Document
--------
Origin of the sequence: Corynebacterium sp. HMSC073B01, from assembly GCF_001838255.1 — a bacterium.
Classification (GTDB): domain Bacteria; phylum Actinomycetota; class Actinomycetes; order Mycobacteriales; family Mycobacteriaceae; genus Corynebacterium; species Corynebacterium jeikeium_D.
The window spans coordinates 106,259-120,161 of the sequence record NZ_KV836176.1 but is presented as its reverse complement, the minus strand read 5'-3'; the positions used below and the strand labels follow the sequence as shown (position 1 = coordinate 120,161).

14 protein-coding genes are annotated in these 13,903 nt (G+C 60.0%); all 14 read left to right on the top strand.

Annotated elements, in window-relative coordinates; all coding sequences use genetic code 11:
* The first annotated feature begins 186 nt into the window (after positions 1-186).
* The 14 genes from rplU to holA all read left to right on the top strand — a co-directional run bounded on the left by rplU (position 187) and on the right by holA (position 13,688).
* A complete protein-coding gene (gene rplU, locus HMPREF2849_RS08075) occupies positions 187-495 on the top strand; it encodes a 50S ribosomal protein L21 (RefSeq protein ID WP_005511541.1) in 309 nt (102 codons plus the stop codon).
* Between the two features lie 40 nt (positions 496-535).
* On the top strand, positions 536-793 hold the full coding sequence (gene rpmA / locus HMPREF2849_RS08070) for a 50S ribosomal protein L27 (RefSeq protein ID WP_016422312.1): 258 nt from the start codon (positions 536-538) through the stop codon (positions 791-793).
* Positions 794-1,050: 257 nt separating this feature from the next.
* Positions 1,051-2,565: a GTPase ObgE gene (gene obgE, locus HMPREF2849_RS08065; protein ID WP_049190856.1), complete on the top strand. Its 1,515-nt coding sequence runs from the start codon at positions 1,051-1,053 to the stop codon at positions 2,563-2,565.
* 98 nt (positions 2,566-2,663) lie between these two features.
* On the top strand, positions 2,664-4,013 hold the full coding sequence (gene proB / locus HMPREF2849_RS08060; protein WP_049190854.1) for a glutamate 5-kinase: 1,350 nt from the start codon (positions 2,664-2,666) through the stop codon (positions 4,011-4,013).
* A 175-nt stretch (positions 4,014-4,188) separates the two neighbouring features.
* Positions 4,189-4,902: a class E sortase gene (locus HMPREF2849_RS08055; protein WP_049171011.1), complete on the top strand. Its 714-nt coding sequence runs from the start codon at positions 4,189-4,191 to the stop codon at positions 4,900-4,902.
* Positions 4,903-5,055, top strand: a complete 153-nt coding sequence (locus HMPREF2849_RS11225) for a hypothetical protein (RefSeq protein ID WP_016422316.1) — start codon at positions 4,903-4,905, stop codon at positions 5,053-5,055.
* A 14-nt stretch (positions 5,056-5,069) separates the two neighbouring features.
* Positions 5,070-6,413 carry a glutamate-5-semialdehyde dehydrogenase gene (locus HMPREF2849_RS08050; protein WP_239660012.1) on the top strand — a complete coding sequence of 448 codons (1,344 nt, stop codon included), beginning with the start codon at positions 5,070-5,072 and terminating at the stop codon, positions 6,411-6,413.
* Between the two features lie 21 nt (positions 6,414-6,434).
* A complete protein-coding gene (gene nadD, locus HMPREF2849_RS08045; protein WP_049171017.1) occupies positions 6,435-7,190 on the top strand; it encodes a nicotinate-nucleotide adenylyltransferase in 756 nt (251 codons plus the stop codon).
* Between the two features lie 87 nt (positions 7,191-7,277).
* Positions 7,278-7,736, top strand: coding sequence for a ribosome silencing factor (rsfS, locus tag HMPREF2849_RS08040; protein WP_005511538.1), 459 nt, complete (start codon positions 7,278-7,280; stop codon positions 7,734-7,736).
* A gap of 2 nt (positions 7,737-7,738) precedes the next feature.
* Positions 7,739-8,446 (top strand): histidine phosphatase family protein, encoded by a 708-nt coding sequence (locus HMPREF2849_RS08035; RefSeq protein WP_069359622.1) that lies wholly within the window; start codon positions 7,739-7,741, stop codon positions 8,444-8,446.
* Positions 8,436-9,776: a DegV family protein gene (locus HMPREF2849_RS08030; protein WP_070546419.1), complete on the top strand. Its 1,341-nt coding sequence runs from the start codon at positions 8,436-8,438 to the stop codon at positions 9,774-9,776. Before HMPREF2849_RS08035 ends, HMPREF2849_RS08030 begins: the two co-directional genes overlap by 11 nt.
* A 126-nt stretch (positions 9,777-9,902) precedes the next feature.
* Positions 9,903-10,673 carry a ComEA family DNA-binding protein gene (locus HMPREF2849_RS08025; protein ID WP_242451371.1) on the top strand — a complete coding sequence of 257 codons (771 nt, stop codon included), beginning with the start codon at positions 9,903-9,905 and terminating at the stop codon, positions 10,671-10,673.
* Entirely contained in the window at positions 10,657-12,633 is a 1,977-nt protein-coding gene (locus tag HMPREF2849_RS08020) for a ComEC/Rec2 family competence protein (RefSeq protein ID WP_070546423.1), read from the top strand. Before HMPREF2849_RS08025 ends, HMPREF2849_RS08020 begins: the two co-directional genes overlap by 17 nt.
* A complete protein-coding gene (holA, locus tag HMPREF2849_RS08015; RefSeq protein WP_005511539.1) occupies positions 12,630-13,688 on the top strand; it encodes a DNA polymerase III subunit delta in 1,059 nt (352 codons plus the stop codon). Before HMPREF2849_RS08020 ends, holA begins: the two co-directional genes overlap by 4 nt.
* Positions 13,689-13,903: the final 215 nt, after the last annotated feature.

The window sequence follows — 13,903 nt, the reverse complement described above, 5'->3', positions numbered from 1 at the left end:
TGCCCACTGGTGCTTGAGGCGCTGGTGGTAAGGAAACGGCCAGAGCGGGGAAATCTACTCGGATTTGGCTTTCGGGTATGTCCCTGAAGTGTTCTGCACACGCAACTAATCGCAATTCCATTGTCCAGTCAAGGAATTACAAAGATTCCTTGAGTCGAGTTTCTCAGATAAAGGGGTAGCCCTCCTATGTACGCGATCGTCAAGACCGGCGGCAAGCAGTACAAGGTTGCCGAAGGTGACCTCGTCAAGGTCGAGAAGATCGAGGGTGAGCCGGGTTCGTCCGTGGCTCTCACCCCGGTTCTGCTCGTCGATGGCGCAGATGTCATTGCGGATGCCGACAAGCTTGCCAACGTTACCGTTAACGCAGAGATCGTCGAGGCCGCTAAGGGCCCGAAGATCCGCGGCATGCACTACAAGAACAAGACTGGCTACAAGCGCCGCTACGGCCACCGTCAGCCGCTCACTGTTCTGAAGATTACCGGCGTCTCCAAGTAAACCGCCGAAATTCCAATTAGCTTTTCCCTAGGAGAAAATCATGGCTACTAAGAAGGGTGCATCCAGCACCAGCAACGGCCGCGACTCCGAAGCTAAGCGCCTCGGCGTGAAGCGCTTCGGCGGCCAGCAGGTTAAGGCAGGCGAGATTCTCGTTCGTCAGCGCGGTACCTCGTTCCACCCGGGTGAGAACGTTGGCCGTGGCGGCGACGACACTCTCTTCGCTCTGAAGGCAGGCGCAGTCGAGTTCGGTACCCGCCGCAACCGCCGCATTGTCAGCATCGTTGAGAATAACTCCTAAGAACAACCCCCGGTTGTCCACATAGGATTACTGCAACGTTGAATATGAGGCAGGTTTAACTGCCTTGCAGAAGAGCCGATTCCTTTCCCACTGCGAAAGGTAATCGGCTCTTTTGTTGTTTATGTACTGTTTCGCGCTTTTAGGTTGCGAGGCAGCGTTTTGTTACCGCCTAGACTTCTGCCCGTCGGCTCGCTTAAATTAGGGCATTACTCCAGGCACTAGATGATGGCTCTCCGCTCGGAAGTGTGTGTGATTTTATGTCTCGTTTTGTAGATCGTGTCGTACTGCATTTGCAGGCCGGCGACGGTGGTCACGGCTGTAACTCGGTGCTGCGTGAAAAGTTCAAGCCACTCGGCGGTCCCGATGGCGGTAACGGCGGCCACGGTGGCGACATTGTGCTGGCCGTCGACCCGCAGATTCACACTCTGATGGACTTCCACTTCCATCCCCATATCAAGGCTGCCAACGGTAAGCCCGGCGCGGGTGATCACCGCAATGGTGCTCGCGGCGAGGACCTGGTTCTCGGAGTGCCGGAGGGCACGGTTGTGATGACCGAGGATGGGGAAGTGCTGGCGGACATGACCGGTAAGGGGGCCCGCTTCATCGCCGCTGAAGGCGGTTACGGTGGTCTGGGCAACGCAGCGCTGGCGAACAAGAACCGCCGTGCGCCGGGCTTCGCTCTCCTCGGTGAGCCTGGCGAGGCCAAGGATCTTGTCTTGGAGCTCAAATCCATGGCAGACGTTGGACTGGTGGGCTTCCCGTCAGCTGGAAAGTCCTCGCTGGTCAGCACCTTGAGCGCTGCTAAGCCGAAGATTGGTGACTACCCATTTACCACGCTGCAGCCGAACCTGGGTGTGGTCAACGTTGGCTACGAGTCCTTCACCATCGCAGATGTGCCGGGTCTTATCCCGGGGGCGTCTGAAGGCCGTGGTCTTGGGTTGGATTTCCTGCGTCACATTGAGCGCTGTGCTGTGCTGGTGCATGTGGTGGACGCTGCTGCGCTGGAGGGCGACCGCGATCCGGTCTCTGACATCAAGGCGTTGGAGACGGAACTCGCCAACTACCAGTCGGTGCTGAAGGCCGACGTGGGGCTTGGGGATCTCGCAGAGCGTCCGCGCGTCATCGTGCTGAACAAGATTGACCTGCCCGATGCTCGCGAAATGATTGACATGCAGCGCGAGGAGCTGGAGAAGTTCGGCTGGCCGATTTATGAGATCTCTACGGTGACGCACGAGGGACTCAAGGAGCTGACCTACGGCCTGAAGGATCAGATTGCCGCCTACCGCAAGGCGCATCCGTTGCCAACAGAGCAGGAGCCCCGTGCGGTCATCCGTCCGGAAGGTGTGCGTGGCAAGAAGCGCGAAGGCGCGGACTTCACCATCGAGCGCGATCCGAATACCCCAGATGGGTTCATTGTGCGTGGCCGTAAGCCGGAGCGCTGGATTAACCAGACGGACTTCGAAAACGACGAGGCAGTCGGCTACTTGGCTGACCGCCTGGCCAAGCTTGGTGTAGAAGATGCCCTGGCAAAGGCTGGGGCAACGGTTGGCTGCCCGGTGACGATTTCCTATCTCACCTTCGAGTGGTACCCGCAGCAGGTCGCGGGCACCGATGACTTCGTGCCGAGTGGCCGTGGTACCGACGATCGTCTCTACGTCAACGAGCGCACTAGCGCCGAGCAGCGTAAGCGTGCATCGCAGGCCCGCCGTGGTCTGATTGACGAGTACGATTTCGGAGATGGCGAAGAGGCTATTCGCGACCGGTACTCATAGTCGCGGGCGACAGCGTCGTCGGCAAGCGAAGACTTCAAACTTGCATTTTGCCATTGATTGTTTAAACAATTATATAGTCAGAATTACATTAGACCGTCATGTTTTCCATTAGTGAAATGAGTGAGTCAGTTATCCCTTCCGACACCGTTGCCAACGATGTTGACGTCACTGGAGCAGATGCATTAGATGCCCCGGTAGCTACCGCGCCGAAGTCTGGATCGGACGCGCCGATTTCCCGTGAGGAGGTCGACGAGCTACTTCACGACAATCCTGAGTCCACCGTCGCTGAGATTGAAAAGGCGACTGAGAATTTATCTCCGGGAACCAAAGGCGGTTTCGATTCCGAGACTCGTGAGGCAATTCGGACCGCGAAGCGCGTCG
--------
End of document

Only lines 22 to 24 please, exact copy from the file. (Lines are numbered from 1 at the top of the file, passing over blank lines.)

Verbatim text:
* Between the two features lie 87 nt (positions 7,191-7,277).
* Positions 7,278-7,736, top strand: coding sequence for a ribosome silencing factor (rsfS, locus tag HMPREF2849_RS08040; protein WP_005511538.1), 459 nt, complete (start codon positions 7,278-7,280; stop codon positions 7,734-7,736).
* A gap of 2 nt (positions 7,737-7,738) precedes the next feature.